Smoking, drinking and the British sweet tooth


by Dr Emma Poulter

The smoking of tobacco became fashionable among the upper classes and its popularity gradually spread to the lower social orders. This tobacco was originally grown by indentured white labour in the Americas. Tobacco was increasingly produced by enslaved Africans in the USA and the Caribbean as well as the highly profitable sugar and cotton crops grown on plantations.

Virginia was a major region for the production of tobacco. In 1620 it had established itself as the region's main export crop and by the late 1630s more than 1m pounds (about 450,000 kg) of tobacco was being exported each year. By 1670 the figure was 20m pounds (about 9m tonnes).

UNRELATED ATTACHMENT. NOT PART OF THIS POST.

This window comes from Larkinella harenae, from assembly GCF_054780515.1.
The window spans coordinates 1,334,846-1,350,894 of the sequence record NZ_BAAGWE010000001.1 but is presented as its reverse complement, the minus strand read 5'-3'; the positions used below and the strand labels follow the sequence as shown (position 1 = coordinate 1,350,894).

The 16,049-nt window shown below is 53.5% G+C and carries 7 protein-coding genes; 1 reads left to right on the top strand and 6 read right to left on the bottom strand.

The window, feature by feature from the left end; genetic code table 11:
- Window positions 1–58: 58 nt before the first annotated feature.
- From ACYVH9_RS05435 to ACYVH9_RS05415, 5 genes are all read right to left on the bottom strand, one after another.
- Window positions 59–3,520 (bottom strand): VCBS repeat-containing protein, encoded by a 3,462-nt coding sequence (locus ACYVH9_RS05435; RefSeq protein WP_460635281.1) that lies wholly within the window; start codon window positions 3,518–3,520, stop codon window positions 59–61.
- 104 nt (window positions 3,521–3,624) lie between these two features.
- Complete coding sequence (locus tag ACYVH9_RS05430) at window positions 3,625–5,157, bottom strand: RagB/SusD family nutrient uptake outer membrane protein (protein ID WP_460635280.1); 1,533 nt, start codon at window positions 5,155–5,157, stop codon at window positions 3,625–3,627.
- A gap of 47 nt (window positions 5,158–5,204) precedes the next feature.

Tobacco was also consumed throughout the slave trading system. In west Africa it was used to pacify captured Africans. It was also burned to fumigate the vacated slave quarters on the slaving ships. In the sugar colonies planters gave enslaved Africans pipes and tobacco. As the historian James Walvin points out:

‘Here was a remarkable irony; a slave-grown product was being used to facilitate the slave system, in the Americas, on the slave ships and in west Africa itself'.